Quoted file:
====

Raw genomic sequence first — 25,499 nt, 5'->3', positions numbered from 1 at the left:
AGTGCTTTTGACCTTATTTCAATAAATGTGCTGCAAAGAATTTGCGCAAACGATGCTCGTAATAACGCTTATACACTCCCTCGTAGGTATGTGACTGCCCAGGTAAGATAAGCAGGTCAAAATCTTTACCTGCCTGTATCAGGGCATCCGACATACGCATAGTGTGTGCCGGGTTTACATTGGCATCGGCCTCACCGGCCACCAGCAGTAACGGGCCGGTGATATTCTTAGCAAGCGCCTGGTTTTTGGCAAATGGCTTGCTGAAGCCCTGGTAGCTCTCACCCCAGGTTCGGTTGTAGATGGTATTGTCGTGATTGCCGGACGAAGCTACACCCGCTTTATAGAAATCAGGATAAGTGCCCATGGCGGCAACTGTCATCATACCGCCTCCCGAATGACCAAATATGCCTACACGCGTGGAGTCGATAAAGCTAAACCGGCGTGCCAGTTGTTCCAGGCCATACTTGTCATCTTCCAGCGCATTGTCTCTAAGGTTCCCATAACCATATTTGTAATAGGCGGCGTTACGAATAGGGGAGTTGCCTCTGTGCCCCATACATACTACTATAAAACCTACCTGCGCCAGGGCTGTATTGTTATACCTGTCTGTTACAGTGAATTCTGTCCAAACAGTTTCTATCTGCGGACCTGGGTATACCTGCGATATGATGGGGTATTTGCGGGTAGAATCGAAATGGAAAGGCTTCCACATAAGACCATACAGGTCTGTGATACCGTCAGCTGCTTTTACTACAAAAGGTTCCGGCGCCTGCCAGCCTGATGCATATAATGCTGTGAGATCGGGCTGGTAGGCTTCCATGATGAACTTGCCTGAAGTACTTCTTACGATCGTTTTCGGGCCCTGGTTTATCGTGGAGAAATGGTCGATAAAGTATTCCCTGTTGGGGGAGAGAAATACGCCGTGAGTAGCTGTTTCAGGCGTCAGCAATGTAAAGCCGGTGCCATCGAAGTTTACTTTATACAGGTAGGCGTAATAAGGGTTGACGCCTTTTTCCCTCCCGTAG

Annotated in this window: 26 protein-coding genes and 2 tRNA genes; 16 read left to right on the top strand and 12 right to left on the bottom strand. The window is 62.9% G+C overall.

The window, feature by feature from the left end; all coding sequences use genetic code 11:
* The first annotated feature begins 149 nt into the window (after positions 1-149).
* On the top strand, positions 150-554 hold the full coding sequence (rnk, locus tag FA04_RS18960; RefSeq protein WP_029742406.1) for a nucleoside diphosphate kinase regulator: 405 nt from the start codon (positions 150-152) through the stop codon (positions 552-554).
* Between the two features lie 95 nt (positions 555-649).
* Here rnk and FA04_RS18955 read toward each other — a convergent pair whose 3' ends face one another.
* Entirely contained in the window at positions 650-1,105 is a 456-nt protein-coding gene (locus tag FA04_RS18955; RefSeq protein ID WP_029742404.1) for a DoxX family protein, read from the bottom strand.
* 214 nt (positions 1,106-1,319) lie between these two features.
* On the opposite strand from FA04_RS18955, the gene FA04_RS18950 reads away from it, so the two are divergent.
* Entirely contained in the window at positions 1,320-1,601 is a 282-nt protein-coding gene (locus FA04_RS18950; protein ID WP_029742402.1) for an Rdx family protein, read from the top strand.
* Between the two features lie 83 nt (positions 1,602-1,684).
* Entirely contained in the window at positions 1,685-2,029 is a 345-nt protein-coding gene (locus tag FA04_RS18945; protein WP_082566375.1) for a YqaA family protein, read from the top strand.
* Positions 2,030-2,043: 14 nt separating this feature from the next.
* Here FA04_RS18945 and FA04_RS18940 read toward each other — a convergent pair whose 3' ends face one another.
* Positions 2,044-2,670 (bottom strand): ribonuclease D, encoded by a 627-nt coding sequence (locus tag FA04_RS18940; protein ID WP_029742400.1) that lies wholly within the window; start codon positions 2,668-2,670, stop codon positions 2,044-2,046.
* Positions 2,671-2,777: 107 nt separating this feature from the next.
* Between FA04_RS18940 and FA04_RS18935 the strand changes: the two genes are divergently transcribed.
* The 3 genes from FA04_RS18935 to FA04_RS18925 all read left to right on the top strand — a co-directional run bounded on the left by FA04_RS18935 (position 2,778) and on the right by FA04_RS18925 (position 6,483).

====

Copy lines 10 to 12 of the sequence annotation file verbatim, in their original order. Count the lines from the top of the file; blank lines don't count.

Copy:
* 214 nt (positions 1,106-1,319) lie between these two features.
* On the opposite strand from FA04_RS18955, the gene FA04_RS18950 reads away from it, so the two are divergent.
* Entirely contained in the window at positions 1,320-1,601 is a 282-nt protein-coding gene (locus FA04_RS18950; protein ID WP_029742402.1) for an Rdx family protein, read from the top strand.